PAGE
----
Imagine this: a handsome, blind athletically built man pushing his quadriplegic companion along in a wheelchair.

The chair-bound man directs the blind man, describes the scenery as they go and, in return, gets to go places he wouldn’t have been able to reach by himself.

A match made in heaven?

No. They hate each other.

The blind man is called Pete. He was driving. He was drunk. There was a crash. A spine was damaged.

The quadriplegic is called Christopher. He paid someone to remove Pete’s eyeballs. Then he told Pete what he’d done.

So why so they together today?

Sexual chemistry.

But I’ll tell you more about that later.

Rebekah – Hook, Line & Sinker

The big idea (the hook) behind Rebekah is that the apparently normal person you’re living with and about marry could be a murderer, and you might be his next victim.

The copy (the line) for Rebekah could be: “What started out as a dream became a nightmare. Then the nightmare became real.”

The potential negative angles (the sinkers) are:

  • Murder has already been done to death
  • Suburban nightmares are hardly the stuff of dreams
  • Previous girlfriends turning up and spoiling a new relationship are old hat.

Still, I have a creative mind on my side so I’m sure I can fix these failings.

Rebekah – Points of No Return

There are, in the three-act structure, two ‘doors’ through which the plot and lead character must pass.

The first takes the lead character from his normal, everyday state in act 1 to a state in act 2 that puts him in a state of conflict. He cannot return to his normal state of act 1. Act 2 is full of alternating conflict and rest – like a rollercoaster.

Then, at the end of act 2, there is another door through which the character must pass to reach act 3 – a place in which the final conflict happens. The second door is another point-of-no-return event, one that makes the final conflict inevitable.

So, in Rebekah (title of novel), the normal state in act 1 is that Dave (lead character) is engaged to be wed to his fiance. Something about the situation starts to give him flashbacks/dreams about a previous girlfriend, Rebekah, who he hasn’t seen or thought about for years. The dreams are about her being murdered. As far as he’s aware, they broke up and she’s getting on with her life elsewhere.

The dreams start to get more detailed and graphic and so, prompted by a desire to make sure that she is well, he searches for her on the internet. He finds two contradictory pieces of information:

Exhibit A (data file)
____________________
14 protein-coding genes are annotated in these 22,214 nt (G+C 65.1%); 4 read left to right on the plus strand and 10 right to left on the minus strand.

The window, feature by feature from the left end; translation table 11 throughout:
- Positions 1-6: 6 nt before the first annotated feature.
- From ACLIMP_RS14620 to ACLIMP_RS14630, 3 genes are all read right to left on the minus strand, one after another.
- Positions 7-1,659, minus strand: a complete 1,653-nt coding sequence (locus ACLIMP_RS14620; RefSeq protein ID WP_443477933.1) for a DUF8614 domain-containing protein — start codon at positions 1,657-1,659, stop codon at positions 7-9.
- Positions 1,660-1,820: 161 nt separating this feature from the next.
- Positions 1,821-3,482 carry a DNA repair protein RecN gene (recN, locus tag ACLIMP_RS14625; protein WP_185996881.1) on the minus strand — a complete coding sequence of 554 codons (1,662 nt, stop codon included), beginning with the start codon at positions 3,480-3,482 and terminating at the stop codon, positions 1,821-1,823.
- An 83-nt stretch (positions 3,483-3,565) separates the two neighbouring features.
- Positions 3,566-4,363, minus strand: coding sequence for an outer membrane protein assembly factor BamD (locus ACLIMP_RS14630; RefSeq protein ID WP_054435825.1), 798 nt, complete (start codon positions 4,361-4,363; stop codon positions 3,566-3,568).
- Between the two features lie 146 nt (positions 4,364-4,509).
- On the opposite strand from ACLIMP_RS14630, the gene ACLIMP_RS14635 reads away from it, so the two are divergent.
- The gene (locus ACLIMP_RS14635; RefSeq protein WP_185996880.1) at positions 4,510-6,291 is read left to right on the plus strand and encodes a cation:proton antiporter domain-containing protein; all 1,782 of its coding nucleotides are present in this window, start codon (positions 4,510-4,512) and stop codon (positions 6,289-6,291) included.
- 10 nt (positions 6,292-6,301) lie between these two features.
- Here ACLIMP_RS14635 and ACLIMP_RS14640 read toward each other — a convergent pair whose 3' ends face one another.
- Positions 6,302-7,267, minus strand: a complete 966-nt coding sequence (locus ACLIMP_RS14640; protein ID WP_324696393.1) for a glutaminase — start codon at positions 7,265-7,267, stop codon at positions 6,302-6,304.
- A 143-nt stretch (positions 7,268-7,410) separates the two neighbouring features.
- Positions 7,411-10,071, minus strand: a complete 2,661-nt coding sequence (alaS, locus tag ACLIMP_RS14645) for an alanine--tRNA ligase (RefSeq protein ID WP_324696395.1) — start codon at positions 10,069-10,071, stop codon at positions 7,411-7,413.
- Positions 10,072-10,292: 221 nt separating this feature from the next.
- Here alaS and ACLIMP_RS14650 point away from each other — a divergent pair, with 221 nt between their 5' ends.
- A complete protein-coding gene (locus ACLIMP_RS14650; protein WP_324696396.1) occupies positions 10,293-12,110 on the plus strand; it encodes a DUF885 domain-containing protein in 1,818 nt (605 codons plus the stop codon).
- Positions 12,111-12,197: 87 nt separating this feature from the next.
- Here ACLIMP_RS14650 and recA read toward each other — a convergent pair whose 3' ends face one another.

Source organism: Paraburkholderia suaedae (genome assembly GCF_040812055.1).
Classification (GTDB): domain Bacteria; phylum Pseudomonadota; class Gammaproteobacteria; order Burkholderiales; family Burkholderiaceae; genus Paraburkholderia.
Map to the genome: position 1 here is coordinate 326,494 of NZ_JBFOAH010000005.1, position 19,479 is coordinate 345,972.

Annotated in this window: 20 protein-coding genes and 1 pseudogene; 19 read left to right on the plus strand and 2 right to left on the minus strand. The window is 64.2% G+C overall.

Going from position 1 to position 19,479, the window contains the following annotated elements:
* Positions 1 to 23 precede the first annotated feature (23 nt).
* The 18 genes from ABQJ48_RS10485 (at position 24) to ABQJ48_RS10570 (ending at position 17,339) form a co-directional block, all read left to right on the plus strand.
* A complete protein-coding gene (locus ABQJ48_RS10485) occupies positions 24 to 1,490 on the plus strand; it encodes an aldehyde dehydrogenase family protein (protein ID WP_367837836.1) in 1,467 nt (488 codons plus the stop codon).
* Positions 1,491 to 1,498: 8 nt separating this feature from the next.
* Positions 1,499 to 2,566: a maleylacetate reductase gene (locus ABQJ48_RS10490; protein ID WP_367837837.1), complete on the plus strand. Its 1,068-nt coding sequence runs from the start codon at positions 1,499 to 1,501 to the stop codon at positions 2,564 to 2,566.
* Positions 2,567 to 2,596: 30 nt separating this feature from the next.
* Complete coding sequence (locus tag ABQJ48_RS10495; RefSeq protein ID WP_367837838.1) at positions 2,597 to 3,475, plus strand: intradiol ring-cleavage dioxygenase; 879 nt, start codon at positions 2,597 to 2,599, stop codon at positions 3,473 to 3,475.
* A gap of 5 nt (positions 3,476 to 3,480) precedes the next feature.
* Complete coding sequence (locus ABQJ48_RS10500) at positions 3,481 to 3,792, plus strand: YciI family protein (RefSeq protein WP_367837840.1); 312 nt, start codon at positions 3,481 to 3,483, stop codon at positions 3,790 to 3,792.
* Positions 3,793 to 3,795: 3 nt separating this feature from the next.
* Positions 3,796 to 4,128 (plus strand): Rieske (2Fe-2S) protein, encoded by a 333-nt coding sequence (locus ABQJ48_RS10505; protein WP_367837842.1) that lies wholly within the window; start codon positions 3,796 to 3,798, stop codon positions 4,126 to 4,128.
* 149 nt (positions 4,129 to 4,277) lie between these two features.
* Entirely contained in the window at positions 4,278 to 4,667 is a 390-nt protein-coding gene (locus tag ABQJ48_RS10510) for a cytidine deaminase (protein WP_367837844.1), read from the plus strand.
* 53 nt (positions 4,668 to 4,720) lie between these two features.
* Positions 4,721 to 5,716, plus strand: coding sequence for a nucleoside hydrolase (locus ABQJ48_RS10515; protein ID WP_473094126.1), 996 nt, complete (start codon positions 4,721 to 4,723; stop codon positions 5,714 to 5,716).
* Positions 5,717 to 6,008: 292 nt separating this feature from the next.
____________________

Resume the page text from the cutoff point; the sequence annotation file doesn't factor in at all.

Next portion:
1. Her website, that he remembers from just after they ‘broke up’, with details of her career – updated very recently by the inclusion of a radio play (she is a writer) she just published.
  2. A news report that says that Rebekah accidentally died (fell down stairs or drowned or had a freak accident with a knife or something ambiguous like that) five years before – the date that he and Rebekah broke up.

Suddenly, his dreams make sense to him – Dave realises that he killed Rebekah and that the psychotic break he had, and recovered from, just after he and Rebekah broke up five years ago was, in fact, triggered by him murdering her.

But who’s updating her website?

The lead character, Dave has walked through the first doorway and cannot now go back to his normal life.

The rest of act 2 details his rollercoaster ride through his desperate quest to find out what happened back then, that he has to undertak without revealing to his fiance what he did.

He looks though the letters they sent to each other, recalls the tempestuous relationship, fights with his fiance (who thinks that he is having an affair, that he is trying to keep secret, with someone) and various other other up and down things. There is even a sub-plot about a dog.

Then Dave makes the mistake of sending an email to the address on the website. By doing this, he enter the second doorway because the site has actually been set up by someone close to Rebekah (fiance, brother, sister or someone else close to her) as a Honeypot (trap designed to catch people) because that person suspects what Dave now knows – that Rebekah was murdered!

Act 3 is in progress. Through his tech skills, this other person tracks Dave down and confronts him. This is the climactic scene in which Dave either gets what’s coming to him, or he gets away. Or he realises, via another psychotic break, that he actually untended to kill Rebekah, he enjoyed it, and he wants also to kill this person who has tracked him down.

Is this the end of the story? Or is it the start of Dave’s new life as a self-realised serial-killer?

All of the above is subject to change.

Rebekah – The Plot

My lead character is a guy who seems really nice, has a great girl who he is engaged to be married to.

His objective is to have a happy life with the usual trimmings – house, career, kids etc. etc.

He has recently been confronted by a recurring dreams of a previous girlfriend: Rebekah, which troubles him because the dreams are of her being murdered violently.

The ending will be a knockout because he will put an end to his murderous dreams by realising, through a series of events, that Rebekah died at his hands, and so will his fiance.

(outline of a plot using the LOCK (Lead, Objective, Confront, Knockout) structure as taught by James Scott Bell in Plot & Structure)